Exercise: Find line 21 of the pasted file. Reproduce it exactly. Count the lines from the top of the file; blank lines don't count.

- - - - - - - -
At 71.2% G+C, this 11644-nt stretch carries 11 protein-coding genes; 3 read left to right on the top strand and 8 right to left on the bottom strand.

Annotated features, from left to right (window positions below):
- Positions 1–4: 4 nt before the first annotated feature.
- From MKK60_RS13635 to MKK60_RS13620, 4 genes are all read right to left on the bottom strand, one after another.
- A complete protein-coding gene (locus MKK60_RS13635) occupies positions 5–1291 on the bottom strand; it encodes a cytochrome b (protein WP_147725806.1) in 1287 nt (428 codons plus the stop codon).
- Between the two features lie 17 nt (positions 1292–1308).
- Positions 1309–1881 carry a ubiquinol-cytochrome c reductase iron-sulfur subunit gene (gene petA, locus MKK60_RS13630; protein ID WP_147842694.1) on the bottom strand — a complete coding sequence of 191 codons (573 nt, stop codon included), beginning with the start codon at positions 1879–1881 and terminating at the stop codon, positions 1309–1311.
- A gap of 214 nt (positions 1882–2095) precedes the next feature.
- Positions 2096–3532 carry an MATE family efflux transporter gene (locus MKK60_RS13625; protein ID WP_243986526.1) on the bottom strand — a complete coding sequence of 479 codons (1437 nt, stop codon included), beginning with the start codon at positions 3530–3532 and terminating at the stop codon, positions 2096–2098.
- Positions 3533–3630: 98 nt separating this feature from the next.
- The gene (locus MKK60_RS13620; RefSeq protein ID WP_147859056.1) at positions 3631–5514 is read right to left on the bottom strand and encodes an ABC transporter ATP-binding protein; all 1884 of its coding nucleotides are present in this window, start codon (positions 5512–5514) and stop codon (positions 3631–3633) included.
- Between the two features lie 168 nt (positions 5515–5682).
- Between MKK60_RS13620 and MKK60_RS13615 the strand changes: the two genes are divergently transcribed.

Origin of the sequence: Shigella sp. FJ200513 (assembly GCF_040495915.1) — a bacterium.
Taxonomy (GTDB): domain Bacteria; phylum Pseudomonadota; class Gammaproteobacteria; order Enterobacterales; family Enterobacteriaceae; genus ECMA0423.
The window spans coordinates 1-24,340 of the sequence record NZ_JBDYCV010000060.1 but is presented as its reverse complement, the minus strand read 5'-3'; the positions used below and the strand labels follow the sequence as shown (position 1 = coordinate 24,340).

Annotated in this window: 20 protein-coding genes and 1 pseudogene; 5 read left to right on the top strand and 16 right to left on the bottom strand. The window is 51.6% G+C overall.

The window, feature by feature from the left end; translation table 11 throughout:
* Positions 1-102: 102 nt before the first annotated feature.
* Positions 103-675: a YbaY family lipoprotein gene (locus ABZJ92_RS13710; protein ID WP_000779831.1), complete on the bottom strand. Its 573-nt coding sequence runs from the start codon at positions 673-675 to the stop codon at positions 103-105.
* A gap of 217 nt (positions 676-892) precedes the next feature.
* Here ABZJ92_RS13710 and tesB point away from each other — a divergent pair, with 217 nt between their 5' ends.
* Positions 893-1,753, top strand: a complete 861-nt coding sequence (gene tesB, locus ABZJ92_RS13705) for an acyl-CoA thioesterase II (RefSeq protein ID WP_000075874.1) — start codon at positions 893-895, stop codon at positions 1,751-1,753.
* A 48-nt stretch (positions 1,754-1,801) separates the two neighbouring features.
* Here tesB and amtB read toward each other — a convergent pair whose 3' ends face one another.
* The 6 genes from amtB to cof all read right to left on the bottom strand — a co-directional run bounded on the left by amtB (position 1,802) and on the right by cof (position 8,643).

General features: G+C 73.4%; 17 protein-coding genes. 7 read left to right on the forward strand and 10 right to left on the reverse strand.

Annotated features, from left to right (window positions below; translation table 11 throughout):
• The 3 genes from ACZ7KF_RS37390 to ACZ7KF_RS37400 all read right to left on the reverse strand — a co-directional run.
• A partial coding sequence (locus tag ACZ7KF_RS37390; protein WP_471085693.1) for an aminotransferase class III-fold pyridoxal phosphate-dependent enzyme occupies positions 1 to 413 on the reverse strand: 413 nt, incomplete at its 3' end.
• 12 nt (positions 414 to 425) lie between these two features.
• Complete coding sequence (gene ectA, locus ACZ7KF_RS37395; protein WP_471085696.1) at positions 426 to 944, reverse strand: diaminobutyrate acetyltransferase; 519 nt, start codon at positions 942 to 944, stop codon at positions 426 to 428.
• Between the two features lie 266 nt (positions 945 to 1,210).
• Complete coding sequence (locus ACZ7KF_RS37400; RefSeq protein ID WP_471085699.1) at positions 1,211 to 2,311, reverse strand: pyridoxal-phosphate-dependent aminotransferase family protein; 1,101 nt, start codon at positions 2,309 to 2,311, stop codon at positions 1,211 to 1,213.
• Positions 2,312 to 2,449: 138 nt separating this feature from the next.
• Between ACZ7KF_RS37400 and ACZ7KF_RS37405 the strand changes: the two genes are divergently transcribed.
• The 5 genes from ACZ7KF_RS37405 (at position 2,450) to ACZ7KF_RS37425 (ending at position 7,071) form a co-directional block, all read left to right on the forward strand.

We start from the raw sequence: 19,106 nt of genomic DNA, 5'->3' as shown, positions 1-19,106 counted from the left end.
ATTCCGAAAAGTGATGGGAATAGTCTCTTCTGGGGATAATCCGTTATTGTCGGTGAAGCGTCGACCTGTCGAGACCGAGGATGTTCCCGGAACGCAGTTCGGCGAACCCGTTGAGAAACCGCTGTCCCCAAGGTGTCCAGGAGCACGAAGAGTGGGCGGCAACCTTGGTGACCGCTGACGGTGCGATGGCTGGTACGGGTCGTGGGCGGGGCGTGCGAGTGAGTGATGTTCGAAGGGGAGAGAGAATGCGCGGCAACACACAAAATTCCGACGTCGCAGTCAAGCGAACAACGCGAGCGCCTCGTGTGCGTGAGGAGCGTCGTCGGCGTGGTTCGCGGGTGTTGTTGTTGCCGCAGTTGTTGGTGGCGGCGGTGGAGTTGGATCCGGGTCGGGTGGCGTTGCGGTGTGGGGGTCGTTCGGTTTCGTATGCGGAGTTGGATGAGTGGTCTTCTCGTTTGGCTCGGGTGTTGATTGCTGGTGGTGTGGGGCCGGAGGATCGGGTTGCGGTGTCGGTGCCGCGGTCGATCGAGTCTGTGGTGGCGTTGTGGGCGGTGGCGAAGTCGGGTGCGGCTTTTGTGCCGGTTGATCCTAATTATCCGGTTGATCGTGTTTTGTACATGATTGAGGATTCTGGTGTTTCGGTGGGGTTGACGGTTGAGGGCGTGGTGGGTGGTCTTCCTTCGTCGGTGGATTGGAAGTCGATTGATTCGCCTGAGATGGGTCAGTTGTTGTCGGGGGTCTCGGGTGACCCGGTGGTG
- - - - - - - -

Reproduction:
* A gap of 217 nt (positions 676-892) precedes the next feature.